Key idea: “We should all be concerned about what’s included in the training data sets of AI models, especially as these technologies become a more crucial part of the internet’s infrastructure.”
Original author and publication date: Melissa Heikkiläa (MIT Technology Review) – September 20, 2022
Futurizonte Editor’s Note: AI is reshaping all aspects of our lives, even those aspects we thought were totally human.
From the article:
I’m Melissa Heikkilä, MIT Technology Review’s senior reporter for AI. I’m so happy you’re here. Every week I will demystify the latest AI breakthroughs and cut through the hype. This week, I want to talk to you about some of the unforeseen consequences that might come from one of the hottest areas of AI: text-to-image generation.
Text-to-image AI models are a lot of fun. Enter any random text prompt, and they will generate an image in that vein. Sometimes the results are really silly. But increasingly, they’re impressive, and can pass for high-quality art drawn by a human being.
I just published a story about a Polish artist called Greg Rutkowski, who paints fantasy landscapes (see an example of his work above) and who has become a sudden hit in this new world.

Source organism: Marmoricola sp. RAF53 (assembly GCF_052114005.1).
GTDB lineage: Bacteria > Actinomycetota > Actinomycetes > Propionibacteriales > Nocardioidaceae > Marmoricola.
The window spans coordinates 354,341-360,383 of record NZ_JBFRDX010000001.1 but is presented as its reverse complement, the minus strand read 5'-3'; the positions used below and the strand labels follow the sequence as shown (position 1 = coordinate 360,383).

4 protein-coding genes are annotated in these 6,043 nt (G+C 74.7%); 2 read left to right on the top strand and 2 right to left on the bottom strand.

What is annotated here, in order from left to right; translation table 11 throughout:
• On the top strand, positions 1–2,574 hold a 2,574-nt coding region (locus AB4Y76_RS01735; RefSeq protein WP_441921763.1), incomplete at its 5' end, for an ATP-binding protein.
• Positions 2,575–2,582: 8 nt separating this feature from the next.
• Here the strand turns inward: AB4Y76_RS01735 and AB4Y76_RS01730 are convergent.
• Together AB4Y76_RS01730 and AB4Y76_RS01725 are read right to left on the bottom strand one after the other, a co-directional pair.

Thanks to his distinctive style, Rutkowski is now one of the most commonly used prompts in the new open-source AI art generator Stable Diffusion, which was launched late last month—far more popular than some of the world’s most famous artists, like Picasso. His name has been used as a prompt around 93,000 times.
But he’s not happy about it. He thinks it could threaten his livelihood—and he was never given the choice of whether to opt in or out of having his work used this way.
The story is yet another example of AI developers rushing to roll out something cool without thinking about the humans who will be affected by it.
Stable Diffusion is free for anyone to use, providing a great resource for AI developers who want to use a powerful model to build products. But because these open-source programs are built by scraping images from the internet, often without permission and proper attribution to artists, they are raising tricky questions about ethics, copyright, and security.
Artists like Rutkowski have had enough. It’s still early days, but a growing coalition of artists are figuring out how to tackle the problem.
In the future, we might see the art sector shifting toward pay-per-play or subscription models like the one used in the film and music industries. If you’re curious and want to learn more, read my story.
And it’s not just artists: We should all be concerned about what’s included in the training data sets of AI models, especially as these technologies become a more crucial part of the internet’s infrastructure.